Thymalin (25mg)


Size: 25mg
Contents: Thymalin (25mg)
Form: Lyophilized powder
Purity: >99%

FREE Shipping on $200+ orders

FREE Bacteriostatic Water (30ml) on $200+ orders

Discount per Quantity

5 - 85%$122.55
9 +10%$116.10
SKU: P-THYMALIN-25 Category: Tag:

Thymalin Peptide

Thymalin is a polypeptide isolated from the thymus gland, believed by researchers to help regulate immune functions.(2) Studies have suggested that Thymalin, a naturally occurring polypeptide, is primarily found in the young epidermal cells of the thymus gland. With increasing age, the levels of Thymalin decrease, eventually becoming thinned out and non-uniform in nature.(5)

Natural thymic peptides such as Thymalin were first isolated from the thymus gland via a mild acid extraction process. Upon further isolation studies, the proposed immunomodulatory molecule composed by Thymalin (L-Glu-L-Trp) was discovered and researched. This dipeptide molecule in Thymalin may possibly play a role in the peptide mechanism.(4)

While both Thymalin and Thymulin are naturally occurring thymic factors, their mode of action is hypothesized by researchers to different, where Thymalin is a polypeptide that may regulate thymic functions at optimal levels, the Thymulin appears to be a zinc-dependent nonapeptide hormone that may possibly enhance the thymic functions in fighting T-cell suppression.


Studies have been conducted to understand the functioning of both natural and synthetic thymic peptides.(6) The main compounds that have been studied areThymalin (natural polypeptide), Thymogen (synthetic peptide) and Vilon (its derived dipeptide).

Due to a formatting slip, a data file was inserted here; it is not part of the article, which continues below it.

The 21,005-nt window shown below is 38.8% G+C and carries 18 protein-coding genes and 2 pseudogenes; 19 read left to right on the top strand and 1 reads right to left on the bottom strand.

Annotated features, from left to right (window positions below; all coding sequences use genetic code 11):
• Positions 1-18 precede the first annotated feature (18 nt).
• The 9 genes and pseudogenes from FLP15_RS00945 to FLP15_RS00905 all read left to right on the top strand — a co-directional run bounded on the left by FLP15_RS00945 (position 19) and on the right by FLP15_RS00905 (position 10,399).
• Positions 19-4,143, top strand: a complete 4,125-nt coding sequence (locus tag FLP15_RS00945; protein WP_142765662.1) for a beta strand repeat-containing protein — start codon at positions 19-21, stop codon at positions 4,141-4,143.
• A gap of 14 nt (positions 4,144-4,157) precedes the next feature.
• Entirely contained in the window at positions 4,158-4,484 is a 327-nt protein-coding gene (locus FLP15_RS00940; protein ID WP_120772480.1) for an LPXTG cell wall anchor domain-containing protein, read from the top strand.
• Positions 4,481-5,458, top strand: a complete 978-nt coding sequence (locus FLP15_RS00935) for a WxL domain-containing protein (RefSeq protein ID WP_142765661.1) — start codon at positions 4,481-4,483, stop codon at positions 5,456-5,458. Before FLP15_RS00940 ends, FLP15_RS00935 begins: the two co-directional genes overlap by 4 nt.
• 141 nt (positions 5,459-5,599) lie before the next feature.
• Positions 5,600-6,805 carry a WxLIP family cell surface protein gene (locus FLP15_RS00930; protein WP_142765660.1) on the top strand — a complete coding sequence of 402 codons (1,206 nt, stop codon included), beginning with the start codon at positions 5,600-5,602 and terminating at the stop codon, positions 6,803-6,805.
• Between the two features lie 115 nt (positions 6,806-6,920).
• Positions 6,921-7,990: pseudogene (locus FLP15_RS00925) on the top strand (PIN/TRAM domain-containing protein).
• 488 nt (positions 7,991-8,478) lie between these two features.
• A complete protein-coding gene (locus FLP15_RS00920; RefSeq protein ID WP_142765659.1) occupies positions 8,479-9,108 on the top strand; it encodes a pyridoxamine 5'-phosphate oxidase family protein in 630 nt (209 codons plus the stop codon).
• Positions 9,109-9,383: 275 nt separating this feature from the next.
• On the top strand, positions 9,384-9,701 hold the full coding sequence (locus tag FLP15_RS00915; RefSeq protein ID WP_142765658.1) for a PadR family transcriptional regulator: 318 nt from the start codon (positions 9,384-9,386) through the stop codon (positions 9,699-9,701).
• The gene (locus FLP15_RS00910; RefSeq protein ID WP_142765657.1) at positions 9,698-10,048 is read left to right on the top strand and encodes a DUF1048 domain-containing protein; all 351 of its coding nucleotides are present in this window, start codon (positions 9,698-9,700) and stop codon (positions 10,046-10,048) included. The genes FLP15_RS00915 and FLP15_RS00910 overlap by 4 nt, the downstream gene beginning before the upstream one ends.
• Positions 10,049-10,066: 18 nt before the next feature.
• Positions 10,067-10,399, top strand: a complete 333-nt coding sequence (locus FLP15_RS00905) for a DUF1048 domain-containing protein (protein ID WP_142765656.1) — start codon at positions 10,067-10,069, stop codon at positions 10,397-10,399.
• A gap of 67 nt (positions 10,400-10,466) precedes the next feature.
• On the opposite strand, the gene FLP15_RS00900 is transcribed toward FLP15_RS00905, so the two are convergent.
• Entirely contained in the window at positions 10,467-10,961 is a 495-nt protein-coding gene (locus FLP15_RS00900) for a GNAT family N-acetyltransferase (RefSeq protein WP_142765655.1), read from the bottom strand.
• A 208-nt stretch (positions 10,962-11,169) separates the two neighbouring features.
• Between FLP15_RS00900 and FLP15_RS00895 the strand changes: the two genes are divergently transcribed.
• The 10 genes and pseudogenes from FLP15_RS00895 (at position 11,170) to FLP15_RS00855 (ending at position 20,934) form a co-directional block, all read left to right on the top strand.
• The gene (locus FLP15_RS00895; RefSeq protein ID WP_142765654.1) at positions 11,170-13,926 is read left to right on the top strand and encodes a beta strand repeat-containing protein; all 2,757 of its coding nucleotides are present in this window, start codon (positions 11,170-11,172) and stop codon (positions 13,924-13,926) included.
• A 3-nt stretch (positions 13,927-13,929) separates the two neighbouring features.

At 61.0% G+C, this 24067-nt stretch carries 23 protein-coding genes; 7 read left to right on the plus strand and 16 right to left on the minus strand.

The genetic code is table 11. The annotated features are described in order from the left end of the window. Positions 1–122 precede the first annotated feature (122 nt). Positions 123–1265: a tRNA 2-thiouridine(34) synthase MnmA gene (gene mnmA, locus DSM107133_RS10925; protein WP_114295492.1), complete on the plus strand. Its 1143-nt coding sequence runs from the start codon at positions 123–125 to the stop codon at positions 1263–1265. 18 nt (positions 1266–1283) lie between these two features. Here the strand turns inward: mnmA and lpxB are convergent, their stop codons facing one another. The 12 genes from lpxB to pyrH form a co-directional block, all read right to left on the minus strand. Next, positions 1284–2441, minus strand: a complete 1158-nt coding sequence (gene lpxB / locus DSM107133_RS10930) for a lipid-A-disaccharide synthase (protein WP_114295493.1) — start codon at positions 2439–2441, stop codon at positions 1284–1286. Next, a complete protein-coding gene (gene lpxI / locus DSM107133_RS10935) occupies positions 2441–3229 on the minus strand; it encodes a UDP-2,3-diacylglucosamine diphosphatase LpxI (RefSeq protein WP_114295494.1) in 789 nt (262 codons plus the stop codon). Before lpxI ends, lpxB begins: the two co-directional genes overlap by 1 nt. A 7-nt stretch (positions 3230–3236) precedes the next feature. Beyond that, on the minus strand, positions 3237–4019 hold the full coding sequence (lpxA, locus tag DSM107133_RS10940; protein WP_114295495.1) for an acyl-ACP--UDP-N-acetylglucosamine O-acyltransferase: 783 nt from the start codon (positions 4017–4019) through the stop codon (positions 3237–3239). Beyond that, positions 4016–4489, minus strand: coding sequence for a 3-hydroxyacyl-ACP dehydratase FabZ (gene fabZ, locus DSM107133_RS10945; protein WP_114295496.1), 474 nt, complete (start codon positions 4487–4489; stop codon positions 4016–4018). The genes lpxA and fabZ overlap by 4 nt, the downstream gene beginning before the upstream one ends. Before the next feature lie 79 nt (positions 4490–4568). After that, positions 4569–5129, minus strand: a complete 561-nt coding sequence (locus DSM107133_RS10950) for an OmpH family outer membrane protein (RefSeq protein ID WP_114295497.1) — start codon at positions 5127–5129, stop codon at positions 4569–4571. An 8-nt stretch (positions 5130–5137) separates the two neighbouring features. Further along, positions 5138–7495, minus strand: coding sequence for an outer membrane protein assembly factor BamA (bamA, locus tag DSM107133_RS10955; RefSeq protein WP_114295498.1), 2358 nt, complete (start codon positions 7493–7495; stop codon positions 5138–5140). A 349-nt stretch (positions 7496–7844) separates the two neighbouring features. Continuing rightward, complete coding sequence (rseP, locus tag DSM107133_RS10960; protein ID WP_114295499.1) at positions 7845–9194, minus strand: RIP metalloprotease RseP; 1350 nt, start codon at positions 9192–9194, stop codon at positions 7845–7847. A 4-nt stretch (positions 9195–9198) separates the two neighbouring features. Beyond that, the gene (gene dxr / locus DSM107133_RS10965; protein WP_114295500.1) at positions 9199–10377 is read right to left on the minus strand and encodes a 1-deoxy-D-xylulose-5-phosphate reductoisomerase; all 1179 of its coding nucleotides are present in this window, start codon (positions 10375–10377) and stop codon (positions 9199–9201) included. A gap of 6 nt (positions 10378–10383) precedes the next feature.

The study suggested that all the peptides within this thymic family appear to function via possibly stimulating thymic functions i.e., differentiation of T-cells, induced changes in the nucleotides and cytokine cells and secretion of lymphocytes. The other significant hypothesis made during this study was that the naturally occurring peptide, Thymalin, may potentially stimulate the antioxidant responses, whereas the two synthetic analogues did not appear to the researchers to alter these responses. Thymalin, being a natural extract, possibly exhibits a broader range of biological activities compared to its synthetic counterparts, Thymogen and Vilon. For instance, by potentially aiding in the reduction of oxidative stress, Thymalin might contribute indirectly to controlling inflammatory responses, which are typically exacerbated by oxidative damage.